“A little after five,” said Rob, without looking at his watch. “I wish someone would tell us what’s going on.”
When the door opened half an hour later, the doctor stepped into the small room. Molly stood up, set her jaw, and put her hands together, ready for the worst.
“She’s stable. We were able to stop the bleeding. We had to remove her spleen.”
“Then she’s going to be okay?” asked Rob.
“We’re not out of the woods yet.” The doctor motioned the three to sit down. Molly and Travis moved to the loveseat. Rob and the doctor sat on the chairs facing them. “Mrs. Camden suffered damage to her right leg. She has several broken bones in her right arm and rib cage as well. We’ve called in Dr. Toma, the premier orthopedic surgeon around here. We won’t know the full extent of her injuries for a few days. There’s possible damage to the spinal cord. We will just have to take it one day at a time.”
“Can we see her?” Molly asked.
“She is in recovery right now. We’ll move her to intensive care shortly. I can let you see her through the glass for a few minutes once she’s there, but you can’t go in yet.”
Peering through the glass, Molly could barely stand the ache in her chest. She drew her hand over her heart, watching as her daughter lay on the ICU bed. Laney’s face was swollen. A large tube was in her mouth. Smaller tubes ran in and out her left arm and hand. Wires connected the young woman to an array of machines lining the wall behind the bed.
Rob stood at the glass partition, his hand touching the glass in a futile attempt to touch his wife. His mouth pulled tight as he fought back tears.
Molly looked to her own husband. Tears were flowing freely down his cheeks.
“She is breathing on her own,” the nurse on duty said. “That’s a good sign.”
Slowly the tubes will come out and she’ll open her eyes. It’s a process. Molly tried to comfort herself.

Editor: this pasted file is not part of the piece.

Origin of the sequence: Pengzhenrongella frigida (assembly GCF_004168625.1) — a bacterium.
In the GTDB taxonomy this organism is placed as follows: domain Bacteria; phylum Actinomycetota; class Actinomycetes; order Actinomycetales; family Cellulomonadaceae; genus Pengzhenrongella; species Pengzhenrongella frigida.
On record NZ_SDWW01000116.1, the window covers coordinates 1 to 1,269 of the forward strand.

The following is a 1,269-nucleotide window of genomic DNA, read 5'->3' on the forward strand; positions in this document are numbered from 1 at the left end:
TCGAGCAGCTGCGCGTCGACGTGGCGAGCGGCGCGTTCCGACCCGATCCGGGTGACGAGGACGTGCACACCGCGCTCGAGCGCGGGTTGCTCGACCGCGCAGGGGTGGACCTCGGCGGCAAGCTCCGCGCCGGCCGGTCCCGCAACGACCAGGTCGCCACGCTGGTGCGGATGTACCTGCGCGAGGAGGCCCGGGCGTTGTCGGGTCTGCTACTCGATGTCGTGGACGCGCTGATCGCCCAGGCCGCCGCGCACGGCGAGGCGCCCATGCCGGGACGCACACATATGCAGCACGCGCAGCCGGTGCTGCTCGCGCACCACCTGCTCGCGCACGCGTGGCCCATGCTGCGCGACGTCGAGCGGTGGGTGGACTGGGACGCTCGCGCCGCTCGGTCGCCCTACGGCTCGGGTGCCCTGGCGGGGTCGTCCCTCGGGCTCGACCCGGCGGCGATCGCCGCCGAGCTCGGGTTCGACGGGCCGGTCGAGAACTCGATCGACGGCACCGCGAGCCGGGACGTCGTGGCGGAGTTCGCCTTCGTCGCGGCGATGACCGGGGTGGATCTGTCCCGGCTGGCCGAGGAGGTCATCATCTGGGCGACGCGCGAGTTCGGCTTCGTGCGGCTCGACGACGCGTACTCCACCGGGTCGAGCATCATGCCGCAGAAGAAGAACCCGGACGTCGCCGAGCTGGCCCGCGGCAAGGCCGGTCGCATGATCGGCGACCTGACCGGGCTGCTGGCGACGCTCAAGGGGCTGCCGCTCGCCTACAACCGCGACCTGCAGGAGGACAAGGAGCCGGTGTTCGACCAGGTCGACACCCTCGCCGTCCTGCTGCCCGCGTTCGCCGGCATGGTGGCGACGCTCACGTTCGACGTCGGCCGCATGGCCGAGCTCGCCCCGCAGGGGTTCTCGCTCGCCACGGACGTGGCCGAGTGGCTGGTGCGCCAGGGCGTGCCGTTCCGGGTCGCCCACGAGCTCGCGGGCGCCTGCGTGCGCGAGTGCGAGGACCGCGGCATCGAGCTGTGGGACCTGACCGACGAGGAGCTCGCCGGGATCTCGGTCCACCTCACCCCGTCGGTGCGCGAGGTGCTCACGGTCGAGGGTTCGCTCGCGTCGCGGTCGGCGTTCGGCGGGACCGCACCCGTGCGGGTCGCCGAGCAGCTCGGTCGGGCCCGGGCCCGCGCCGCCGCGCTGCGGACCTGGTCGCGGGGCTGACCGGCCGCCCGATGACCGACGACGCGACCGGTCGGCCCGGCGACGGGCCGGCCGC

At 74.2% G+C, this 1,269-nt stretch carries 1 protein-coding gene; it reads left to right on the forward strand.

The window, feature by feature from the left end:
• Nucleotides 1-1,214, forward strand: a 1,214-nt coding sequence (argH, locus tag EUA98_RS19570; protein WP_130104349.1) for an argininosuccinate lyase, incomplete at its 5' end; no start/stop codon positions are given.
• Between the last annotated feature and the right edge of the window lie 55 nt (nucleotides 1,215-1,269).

“Make yourselves comfortable,” the nurse suggested as she led the three to a new, larger waiting area down the corridor from the ICU. “If you need anything just touch the help desk button on the phone. To make an outside call, dial seven first.”
So much information, when all Molly wanted to hear was that Laney would be okay. She bit her cheek to keep from crying as she took in their new surroundings. This room was fitted with at least ten of the comfortable brown chairs. Mounted in the corner of the room was a television. A remote rested on a table. Would there be news of the accident on the local morning news? Would she have the strength to watch it if it were?
A uniformed deputy sheriff came through the door before anyone had a chance to sit. He introduced himself as Hank Steadman and shook hands with Travis and Rob. “How’s your wife, Mr. Camden?”
“She’s in the surgical ICU. They stopped the internal bleeding, but the doctor said she’s not out of the woods yet.”
“They’re a good bunch of doctors here,” he assured them.
“Officer, was it ice on the road?” Travis asked.
“I’m still investigating.” Deputy Steadman turned to Rob. “It was the middle of the night, Mr. Camden. Did you know where your wife was at that hour?”
Molly’s head jerked up. What was this man insinuating? Trouble between Rob and Laney?
“She went out with some friends for dinner and then called me from River Rats to say she was on her way home,” Rob stated without reservation.
Deputy Steadman made a notation in his book. “I should have my initial findings filed today, but you probably won’t be able to pick up a copy of the typed report until Monday at the station.”